The Brief: Dec. 13, 2010
'Tis the season for team-switching.
THE BIG CONVERSATION:
'Tis the season for team-switching.
On the same weekend a game-changing Longhorn leadership shuffle made headlines, two conservative House Democrats, with an eye on their political future, made a few waves of their own.
State Rep. Allan Ritter, Democrat of Nederland, said Saturday that he's switching parties — a move that would give House Republicans their 99th member, one shy of a coveted two-thirds supermajority, with which the GOP could, for instance, pass constitutional amendments.
"In order to best reflect the views of the majority of the people of District 21, I have decided to change my party affiliation," Ritter said in a statement. "I believe this will allow me to more accurately and effectively represent my constituents while addressing the challenges facing our state."
But with rumors about Edinburg Democrat Aaron Peña's side-switching also circulating, that 100 looks more than likely for Republicans. Peña, who said he's taking the matter into consideriation, told the Rio Grande Guardian, "I am who I am, and my intention is to represent my community and to give them the best possible advantage under the current environment."
On Twitter, Peña later wrote: "Hard not to notice the stir back in Texas. Change is always difficult."
And the good fortune doesn't end there for the Republicans. In House District 44, voters will go to the polls Tuesday to select a replacement for late state Rep. Edmund Kuempel among a field of two Democrats, a Libertarian and seven Republicans. Though a runoff is likely, if the GOP ultimately holds onto the seat, and Peña indeed switches over, Republicans could net their 101st member.
- U.S. Rep. Ron Paul, the cult political hero considered by some "the intellectual godfather of the Tea Party," has gone a bit more mainstream with his appointment as chairman of the House subcommittee that oversees the Federal Reserve, which he's made a career of bashing not so subtly.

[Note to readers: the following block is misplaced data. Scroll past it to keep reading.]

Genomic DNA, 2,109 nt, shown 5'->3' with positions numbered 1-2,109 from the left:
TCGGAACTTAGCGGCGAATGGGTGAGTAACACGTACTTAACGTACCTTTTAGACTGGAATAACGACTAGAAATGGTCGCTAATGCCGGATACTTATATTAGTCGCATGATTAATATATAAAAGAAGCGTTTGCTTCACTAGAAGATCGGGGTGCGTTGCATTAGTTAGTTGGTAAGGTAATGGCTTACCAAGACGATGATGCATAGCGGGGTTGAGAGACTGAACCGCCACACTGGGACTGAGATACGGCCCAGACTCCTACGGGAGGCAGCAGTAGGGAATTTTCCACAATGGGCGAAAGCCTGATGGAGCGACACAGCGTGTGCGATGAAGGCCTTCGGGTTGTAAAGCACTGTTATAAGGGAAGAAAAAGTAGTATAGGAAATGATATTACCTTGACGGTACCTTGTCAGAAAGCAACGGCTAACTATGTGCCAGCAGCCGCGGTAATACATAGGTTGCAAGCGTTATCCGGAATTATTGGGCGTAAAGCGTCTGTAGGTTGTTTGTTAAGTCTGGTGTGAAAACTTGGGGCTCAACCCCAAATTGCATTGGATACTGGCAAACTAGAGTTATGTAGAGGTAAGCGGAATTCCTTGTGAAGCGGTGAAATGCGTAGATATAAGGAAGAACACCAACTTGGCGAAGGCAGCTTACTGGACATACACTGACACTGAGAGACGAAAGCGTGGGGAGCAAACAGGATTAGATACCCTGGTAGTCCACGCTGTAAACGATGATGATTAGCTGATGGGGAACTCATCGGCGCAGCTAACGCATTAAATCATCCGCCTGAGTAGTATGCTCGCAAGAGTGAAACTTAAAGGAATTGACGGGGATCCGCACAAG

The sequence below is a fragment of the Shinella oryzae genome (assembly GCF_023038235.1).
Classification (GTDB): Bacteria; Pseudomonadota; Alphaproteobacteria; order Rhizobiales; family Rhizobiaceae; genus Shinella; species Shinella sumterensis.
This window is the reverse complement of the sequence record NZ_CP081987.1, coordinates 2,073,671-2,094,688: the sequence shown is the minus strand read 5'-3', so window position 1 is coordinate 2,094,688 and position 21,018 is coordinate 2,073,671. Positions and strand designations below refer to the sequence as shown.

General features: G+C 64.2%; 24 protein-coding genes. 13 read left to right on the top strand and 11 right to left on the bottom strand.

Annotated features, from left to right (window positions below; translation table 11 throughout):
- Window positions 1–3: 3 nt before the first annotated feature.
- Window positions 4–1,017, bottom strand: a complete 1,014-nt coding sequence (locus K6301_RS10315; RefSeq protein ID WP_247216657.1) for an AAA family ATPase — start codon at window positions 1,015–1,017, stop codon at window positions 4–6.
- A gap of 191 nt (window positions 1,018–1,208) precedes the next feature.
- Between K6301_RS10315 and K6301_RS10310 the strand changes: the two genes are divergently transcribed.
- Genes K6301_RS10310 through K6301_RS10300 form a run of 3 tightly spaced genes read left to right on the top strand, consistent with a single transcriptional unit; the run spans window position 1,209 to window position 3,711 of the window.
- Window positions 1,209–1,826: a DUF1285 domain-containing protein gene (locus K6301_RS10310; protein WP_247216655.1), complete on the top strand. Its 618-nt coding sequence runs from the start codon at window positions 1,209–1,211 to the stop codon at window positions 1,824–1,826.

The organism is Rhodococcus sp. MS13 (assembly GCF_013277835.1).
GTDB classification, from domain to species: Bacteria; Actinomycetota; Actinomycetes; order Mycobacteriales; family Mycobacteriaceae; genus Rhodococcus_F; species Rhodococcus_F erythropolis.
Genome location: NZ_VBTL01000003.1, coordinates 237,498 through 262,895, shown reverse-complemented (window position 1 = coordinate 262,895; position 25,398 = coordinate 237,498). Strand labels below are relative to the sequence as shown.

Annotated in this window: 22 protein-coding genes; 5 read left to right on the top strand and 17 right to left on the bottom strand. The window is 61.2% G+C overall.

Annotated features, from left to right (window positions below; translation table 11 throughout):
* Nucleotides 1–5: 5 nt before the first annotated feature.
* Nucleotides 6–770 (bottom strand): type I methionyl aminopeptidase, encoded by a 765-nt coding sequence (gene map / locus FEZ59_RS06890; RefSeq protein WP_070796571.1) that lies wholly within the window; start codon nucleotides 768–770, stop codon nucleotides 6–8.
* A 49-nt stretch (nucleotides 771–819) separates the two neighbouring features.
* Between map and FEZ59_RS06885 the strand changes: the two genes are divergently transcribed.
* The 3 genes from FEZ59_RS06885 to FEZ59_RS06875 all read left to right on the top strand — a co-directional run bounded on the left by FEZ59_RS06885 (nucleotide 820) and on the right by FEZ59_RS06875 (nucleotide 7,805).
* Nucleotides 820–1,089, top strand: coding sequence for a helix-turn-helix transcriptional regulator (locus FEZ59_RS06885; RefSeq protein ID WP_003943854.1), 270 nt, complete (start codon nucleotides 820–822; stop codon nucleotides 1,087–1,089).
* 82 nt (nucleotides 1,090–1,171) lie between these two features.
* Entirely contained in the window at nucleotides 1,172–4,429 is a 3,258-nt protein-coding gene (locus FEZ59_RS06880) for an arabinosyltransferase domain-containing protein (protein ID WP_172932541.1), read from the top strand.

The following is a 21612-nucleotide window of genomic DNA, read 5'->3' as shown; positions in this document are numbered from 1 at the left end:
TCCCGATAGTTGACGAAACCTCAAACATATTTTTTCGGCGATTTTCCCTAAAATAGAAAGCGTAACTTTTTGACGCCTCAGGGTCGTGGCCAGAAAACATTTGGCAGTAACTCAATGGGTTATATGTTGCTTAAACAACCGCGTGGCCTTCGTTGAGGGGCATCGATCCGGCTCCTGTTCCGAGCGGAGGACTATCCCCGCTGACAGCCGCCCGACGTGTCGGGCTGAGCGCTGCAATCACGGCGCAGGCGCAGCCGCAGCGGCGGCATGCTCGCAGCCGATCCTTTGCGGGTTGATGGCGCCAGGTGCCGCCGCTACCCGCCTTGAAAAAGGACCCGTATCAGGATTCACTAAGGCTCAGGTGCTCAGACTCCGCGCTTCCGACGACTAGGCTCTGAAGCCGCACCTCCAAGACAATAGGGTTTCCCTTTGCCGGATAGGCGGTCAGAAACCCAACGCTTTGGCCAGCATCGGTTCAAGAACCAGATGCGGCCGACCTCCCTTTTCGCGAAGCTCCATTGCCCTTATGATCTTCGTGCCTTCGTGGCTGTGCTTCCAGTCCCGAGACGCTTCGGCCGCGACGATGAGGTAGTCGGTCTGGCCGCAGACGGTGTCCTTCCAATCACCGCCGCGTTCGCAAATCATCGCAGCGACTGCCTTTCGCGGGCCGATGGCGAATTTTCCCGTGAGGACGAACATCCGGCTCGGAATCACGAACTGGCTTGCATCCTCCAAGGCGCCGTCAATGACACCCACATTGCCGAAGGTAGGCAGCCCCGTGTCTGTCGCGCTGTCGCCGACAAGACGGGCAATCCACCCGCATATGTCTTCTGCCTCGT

- The feds have won the latest battle in their ongoing legal war with Texas, rejecting an effort by a number of states to block greenhouse gas emission rules from taking effect next month.
- A federal judge has ruled against a family alleging that the city of Houston has mounted a weak defense of a voter-approved referendum to rid the city of red-light cameras in a dispute with the company operating the cameras.
"Texans ought to get a dose of what they voted for — anti-immigration, this foolishness about opting out of Medicaid. I hope they do. My heart goes out for the people who will suffer, but if they are crazy enough to do that, go ahead." — State Sen. Rodney Ellis, D-Houston, on the Republican rout in November
- Latino Mayor May Be A Glimpse Of Things To Come, NPR
- Austin-area freshman House members face speaker's race dilemma, Austin American-Statesman
- Trimming budget with empty benches, Houston Chronicle
- Despite Violence, Manufacturing in Juárez Climbing, The Texas Tribune
- Another Losing Season for Texas Democrats, The Texas Tribune
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